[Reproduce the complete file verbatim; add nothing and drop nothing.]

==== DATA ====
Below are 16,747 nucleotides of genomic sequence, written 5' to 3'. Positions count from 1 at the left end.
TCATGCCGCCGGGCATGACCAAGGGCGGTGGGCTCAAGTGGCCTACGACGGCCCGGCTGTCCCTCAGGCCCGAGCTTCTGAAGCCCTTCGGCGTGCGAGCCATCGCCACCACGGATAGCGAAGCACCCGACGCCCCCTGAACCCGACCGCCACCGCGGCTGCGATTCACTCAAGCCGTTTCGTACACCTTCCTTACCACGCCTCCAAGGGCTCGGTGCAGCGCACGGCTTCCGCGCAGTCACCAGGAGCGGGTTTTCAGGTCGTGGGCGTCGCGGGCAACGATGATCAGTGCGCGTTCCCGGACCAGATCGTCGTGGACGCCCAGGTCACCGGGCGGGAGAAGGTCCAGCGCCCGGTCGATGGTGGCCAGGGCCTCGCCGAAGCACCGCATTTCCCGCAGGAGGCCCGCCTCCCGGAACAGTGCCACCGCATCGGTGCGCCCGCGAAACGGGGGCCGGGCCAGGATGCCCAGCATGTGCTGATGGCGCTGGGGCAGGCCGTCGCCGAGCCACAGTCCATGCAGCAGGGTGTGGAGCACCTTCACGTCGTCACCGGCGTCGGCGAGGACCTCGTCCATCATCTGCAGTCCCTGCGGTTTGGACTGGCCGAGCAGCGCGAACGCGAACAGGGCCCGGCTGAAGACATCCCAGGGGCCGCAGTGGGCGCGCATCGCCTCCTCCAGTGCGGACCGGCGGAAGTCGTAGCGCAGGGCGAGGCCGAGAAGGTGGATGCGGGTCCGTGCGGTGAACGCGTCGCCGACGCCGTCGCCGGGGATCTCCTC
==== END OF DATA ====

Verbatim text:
Below are 16,747 nucleotides of genomic sequence, written 5' to 3'. Positions count from 1 at the left end.
TCATGCCGCCGGGCATGACCAAGGGCGGTGGGCTCAAGTGGCCTACGACGGCCCGGCTGTCCCTCAGGCCCGAGCTTCTGAAGCCCTTCGGCGTGCGAGCCATCGCCACCACGGATAGCGAAGCACCCGACGCCCCCTGAACCCGACCGCCACCGCGGCTGCGATTCACTCAAGCCGTTTCGTACACCTTCCTTACCACGCCTCCAAGGGCTCGGTGCAGCGCACGGCTTCCGCGCAGTCACCAGGAGCGGGTTTTCAGGTCGTGGGCGTCGCGGGCAACGATGATCAGTGCGCGTTCCCGGACCAGATCGTCGTGGACGCCCAGGTCACCGGGCGGGAGAAGGTCCAGCGCCCGGTCGATGGTGGCCAGGGCCTCGCCGAAGCACCGCATTTCCCGCAGGAGGCCCGCCTCCCGGAACAGTGCCACCGCATCGGTGCGCCCGCGAAACGGGGGCCGGGCCAGGATGCCCAGCATGTGCTGATGGCGCTGGGGCAGGCCGTCGCCGAGCCACAGTCCATGCAGCAGGGTGTGGAGCACCTTCACGTCGTCACCGGCGTCGGCGAGGACCTCGTCCATCATCTGCAGTCCCTGCGGTTTGGACTGGCCGAGCAGCGCGAACGCGAACAGGGCCCGGCTGAAGACATCCCAGGGGCCGCAGTGGGCGCGCATCGCCTCCTCCAGTGCGGACCGGCGGAAGTCGTAGCGCAGGGCGAGGCCGAGAAGGTGGATGCGGGTCCGTGCGGTGAACGCGTCGCCGACGCCGTCGCCGGGGATCTCCTC